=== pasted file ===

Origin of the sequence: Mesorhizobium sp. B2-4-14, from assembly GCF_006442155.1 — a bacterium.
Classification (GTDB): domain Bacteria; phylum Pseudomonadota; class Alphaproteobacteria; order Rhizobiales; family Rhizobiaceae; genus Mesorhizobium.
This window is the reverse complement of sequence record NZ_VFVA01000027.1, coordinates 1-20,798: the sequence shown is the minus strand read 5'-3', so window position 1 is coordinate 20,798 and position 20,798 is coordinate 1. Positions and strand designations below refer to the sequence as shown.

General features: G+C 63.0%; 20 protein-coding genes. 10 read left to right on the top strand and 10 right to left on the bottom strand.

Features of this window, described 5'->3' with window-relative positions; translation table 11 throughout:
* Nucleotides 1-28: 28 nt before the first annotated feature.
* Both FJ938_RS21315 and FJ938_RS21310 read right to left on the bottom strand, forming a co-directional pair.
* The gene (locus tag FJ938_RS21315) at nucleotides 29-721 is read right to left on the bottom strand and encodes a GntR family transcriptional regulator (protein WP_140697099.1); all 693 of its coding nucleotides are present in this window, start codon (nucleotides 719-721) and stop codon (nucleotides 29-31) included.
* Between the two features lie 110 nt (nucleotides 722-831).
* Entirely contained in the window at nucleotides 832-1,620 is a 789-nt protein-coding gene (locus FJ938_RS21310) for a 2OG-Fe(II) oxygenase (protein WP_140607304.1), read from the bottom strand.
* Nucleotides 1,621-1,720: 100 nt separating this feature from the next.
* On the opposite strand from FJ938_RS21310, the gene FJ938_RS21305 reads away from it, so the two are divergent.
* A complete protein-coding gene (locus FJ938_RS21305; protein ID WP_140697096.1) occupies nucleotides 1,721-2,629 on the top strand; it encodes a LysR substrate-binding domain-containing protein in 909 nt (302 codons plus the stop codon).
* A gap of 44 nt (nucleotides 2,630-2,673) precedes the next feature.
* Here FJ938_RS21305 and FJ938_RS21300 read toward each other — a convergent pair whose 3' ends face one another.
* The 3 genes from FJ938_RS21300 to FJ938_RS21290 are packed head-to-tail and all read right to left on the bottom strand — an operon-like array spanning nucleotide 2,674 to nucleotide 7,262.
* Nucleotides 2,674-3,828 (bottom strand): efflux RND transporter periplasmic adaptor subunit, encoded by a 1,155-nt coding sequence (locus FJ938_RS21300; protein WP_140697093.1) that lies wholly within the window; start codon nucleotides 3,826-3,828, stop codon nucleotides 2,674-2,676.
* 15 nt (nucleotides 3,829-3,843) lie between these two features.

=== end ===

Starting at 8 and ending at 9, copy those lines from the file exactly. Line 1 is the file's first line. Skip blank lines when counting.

* The gene (locus tag FJ938_RS21315) at nucleotides 29-721 is read right to left on the bottom strand and encodes a GntR family transcriptional regulator (protein WP_140697099.1); all 693 of its coding nucleotides are present in this window, start codon (nucleotides 719-721) and stop codon (nucleotides 29-31) included.
* Between the two features lie 110 nt (nucleotides 722-831).